We get lots of tweets and emails from GitKraken users every day. We love to see ones like this from Jacek:
— Jacek Wozniak (@spik3s) August 24, 2016
On the other hand, we hate to see heart-breaking tweets like this from Bonzo Apps:
@GitKraken when gitkraken reset from fatal error loses remote repos! how to reattach to existing remote repo on drive? HALP!!! 🙁
— Bonozo Apps (@BonozoApps) May 2, 2016
Either way though, we love the feedback and we’re listening! In v1.5.4 we fixed 5 major issues that you told us about! So, if you’ve experienced some pesky issues lately in our Git client, and couldn’t understand what was going on, or more importantly, how to fix them, this release is for you.
5 Major Improvements:
1) Error Handling
We admit it—there were a couple of annoying, and let’s face it, confusing error messages that may have appeared for some GitKraken users. We didn’t do a very good job of explaining why some things were failing. Now, we explain what’s going on and give you a helpful message on what to do and how to resolve it.
This one is for folks like Major_Cookie!
— Major_Cookie (@Simple_Mike_C) July 9, 2016
2) Organization Access
Permission: sometimes, you have to ask for it. What a hassle! But, it’s necessary, especially for organizations and companies. GitKraken needs to have permission in order to check out certain repos—especially when they may not be totally up for grabs.
When a user tries to connect to GitHub and they need organization access—those repositories don’t belong to a user, they belong to the organization or the company. GitKraken needs permission from GitHub. Our Git client can now tell you what’s going on if you error out.
And yes, GitKraken will provide steps to help you resolve it. Sorry about that Maze!
@GitKraken I tried to use GitKraken at work, but when I try to push I get an error which is “Unrecognised Allowed Types: 32” Any ideas?
— Maze (@Irazzer) April 28, 2016
3) Repository Remote URLs
What to say when your friend names their baby after a character from Game of Thrones: “Are you sure? Names are important. How do you think your child will fare during roll-call when the teacher concerningly calls out ‘Daenerys Targaryen, the First of Her Name, Queen of Meereen, Queen of the Andals and the First Men, Lord of the Seven Kingdoms, Protector of the Realm, Khaleesi of the Great Grass Sea, Mother of Dragons?'” Awkward…
So what does that have to do with our Git client? An older SSH format wasn’t handled by GitKraken because it couldn’t recognize a username in the URL.
@GitKraken is there a document explaining error messages? the latest gitkraken wants to communicate with our ssh, but doesn’t like file type
— Jim McKibben (@jonny55555) June 6, 2016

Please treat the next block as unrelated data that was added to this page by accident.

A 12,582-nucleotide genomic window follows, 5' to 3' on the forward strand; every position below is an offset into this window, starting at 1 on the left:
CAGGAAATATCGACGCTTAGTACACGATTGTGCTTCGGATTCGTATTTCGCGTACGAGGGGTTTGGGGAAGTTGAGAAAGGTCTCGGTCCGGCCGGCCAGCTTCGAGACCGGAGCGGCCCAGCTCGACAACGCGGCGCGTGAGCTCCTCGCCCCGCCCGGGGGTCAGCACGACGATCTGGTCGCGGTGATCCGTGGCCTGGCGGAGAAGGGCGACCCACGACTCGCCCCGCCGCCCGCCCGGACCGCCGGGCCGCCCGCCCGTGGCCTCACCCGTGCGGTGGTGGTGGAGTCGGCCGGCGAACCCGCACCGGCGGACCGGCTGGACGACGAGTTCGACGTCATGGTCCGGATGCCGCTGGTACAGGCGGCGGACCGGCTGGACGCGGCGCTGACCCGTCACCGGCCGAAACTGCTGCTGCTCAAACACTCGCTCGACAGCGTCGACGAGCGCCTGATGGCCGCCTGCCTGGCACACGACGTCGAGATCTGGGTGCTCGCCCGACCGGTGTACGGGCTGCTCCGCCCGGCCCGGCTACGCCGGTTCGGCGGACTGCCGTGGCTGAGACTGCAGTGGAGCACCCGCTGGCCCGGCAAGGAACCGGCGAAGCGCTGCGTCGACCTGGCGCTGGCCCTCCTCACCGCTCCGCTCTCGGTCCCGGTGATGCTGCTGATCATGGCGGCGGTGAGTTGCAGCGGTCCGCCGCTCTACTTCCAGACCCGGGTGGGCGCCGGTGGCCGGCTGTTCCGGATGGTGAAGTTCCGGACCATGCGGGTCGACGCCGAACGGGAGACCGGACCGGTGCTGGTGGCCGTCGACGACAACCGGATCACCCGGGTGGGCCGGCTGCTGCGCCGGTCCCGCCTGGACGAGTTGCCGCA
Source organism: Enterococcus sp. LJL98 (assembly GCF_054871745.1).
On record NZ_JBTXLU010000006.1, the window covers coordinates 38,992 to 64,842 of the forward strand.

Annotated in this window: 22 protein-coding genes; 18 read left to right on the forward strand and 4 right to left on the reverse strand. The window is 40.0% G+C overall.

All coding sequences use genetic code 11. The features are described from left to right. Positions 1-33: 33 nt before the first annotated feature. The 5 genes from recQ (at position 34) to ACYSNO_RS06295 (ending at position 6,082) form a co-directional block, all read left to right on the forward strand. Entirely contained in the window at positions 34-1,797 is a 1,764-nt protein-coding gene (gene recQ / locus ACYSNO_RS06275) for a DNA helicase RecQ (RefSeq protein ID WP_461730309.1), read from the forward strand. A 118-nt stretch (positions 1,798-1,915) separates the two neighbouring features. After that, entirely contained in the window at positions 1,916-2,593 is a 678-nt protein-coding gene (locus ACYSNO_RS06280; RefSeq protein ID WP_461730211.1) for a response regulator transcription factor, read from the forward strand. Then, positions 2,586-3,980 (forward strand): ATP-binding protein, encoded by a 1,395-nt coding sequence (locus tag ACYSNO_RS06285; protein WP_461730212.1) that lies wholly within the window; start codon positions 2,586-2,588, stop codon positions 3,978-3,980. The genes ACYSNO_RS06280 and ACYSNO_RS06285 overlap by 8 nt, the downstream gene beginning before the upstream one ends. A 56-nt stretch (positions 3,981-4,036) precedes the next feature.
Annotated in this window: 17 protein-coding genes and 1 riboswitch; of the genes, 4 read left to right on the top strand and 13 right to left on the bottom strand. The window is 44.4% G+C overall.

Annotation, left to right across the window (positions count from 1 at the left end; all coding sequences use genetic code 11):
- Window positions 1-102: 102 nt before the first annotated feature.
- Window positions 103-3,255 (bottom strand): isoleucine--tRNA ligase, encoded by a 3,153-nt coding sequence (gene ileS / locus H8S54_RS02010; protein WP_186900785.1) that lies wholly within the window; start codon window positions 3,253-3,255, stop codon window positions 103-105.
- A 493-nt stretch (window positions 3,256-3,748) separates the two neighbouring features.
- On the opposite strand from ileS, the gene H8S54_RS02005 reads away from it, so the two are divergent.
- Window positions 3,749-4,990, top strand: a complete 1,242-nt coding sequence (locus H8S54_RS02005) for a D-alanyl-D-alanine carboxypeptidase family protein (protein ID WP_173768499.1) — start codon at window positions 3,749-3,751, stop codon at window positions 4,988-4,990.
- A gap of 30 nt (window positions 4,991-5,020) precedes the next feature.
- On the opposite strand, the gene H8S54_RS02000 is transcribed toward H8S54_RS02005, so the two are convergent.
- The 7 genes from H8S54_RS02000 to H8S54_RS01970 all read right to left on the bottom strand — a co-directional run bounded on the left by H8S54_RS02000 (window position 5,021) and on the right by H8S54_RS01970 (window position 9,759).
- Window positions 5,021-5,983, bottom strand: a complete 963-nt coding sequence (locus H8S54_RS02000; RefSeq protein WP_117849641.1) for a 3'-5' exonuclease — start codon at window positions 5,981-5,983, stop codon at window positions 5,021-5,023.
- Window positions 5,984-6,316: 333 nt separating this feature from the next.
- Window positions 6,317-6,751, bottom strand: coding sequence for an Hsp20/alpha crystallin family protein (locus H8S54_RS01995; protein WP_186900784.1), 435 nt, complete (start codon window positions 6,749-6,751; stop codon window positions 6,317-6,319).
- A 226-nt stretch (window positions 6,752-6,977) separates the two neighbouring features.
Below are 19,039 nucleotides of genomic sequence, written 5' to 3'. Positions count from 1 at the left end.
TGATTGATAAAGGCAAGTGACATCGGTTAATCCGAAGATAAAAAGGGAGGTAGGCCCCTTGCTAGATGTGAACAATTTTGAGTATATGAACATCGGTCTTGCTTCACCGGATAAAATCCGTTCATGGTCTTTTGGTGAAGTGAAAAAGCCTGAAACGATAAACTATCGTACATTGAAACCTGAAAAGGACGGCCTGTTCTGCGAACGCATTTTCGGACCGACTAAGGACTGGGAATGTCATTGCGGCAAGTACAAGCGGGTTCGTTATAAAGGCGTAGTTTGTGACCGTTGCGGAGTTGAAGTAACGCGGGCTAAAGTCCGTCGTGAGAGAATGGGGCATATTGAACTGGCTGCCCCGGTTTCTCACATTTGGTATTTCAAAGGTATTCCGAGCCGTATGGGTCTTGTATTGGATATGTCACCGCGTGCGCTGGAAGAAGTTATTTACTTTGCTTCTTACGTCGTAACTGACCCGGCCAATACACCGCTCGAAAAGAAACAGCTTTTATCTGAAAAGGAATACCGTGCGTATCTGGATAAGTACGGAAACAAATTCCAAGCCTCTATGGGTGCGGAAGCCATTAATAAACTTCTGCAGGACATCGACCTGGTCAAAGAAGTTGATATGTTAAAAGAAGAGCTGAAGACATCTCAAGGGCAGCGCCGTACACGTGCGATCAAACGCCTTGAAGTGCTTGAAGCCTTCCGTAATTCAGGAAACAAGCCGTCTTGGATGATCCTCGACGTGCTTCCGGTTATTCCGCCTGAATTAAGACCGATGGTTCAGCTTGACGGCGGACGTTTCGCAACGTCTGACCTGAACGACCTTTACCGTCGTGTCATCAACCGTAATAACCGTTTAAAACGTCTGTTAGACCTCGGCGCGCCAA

So now, GitKraken will prompt you to correct that and never bother you again. We are helping users by solving issues that they may not have known they had.
We’re also encouraging you to think long and hard before naming your child. Deal?
4) Minding the Bitbucket Gap
@GitKraken can’t use SSH key to access Bitbucket. Always got error message: Invalid key. Not base64 encoded. What should I do?
— William Notowidagdo (@pluswn) May 31, 2016
@GitKraken When creating a BB repo, getting the error “Service integration needs to request more permissions.” Thoughts?
— Ray Gesualdo (@RayGesualdo) April 26, 2016
Looks like we had a game of telephone happening, where you were at the end of the line and weren’t getting all the information.
There was a gap between what GitKraken showed you and what Bitbucket said you should be able to see. For example, Bitbucket would show you a big list of repos that you were allowed to view or edit, and GitKraken wouldn’t display all of them.
No need to panic; we’ve resolved that. GitKraken has become a much better sport. So, what you see in Bitbucket should be reflected in GitKraken. Just make sure you’ve set up your integration with Bitbucket so the lines of communication are clear!
5) Let the Labels Guide you
This is probably the biggest feature of the release. We are constantly trying to make it easier for users to understand how our Git client works, and this should help. Because the UI is very minimalistic, there were no labels on buttons. We realized new users may want to see what the name of those buttons are because they don’t recognize the meaning of the icons. Oh, and Krystian told us so…
— Krystian Majewski (@krystman) August 24, 2016
So we added labels for the buttons in the toolbar!
As a reminder, here’s the top bar without labels.
Just like anything, this is optional. So, if you’re a minimalist, just go to Preferences and disable the labels, and carry on pushing and stashing. Or leave them on. We’ll support your decision either way.